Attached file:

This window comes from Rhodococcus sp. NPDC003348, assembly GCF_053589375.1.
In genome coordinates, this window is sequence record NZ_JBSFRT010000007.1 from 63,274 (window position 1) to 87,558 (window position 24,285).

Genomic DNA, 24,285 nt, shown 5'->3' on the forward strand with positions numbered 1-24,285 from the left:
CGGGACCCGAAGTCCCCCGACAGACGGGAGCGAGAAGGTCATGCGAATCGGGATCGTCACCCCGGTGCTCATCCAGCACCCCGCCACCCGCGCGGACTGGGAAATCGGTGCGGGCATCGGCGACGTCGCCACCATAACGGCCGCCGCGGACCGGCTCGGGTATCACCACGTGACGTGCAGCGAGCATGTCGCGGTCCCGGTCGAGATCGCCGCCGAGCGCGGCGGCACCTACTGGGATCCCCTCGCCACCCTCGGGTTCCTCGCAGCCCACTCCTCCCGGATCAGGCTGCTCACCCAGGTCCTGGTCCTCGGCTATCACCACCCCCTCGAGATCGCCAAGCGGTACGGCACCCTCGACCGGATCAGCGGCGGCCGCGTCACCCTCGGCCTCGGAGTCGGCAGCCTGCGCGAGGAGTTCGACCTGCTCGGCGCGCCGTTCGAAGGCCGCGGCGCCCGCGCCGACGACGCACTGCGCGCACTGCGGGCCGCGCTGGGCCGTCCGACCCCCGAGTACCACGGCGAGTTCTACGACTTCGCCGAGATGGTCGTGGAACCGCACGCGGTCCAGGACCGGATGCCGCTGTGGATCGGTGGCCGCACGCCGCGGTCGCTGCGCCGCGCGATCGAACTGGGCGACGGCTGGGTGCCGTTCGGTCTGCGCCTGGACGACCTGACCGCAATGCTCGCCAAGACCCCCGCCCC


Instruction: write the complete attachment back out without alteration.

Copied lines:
This window comes from Rhodococcus sp. NPDC003348, assembly GCF_053589375.1.
In genome coordinates, this window is sequence record NZ_JBSFRT010000007.1 from 63,274 (window position 1) to 87,558 (window position 24,285).

Genomic DNA, 24,285 nt, shown 5'->3' on the forward strand with positions numbered 1-24,285 from the left:
CGGGACCCGAAGTCCCCCGACAGACGGGAGCGAGAAGGTCATGCGAATCGGGATCGTCACCCCGGTGCTCATCCAGCACCCCGCCACCCGCGCGGACTGGGAAATCGGTGCGGGCATCGGCGACGTCGCCACCATAACGGCCGCCGCGGACCGGCTCGGGTATCACCACGTGACGTGCAGCGAGCATGTCGCGGTCCCGGTCGAGATCGCCGCCGAGCGCGGCGGCACCTACTGGGATCCCCTCGCCACCCTCGGGTTCCTCGCAGCCCACTCCTCCCGGATCAGGCTGCTCACCCAGGTCCTGGTCCTCGGCTATCACCACCCCCTCGAGATCGCCAAGCGGTACGGCACCCTCGACCGGATCAGCGGCGGCCGCGTCACCCTCGGCCTCGGAGTCGGCAGCCTGCGCGAGGAGTTCGACCTGCTCGGCGCGCCGTTCGAAGGCCGCGGCGCCCGCGCCGACGACGCACTGCGCGCACTGCGGGCCGCGCTGGGCCGTCCGACCCCCGAGTACCACGGCGAGTTCTACGACTTCGCCGAGATGGTCGTGGAACCGCACGCGGTCCAGGACCGGATGCCGCTGTGGATCGGTGGCCGCACGCCGCGGTCGCTGCGCCGCGCGATCGAACTGGGCGACGGCTGGGTGCCGTTCGGTCTGCGCCTGGACGACCTGACCGCAATGCTCGCCAAGACCCCCGCCCC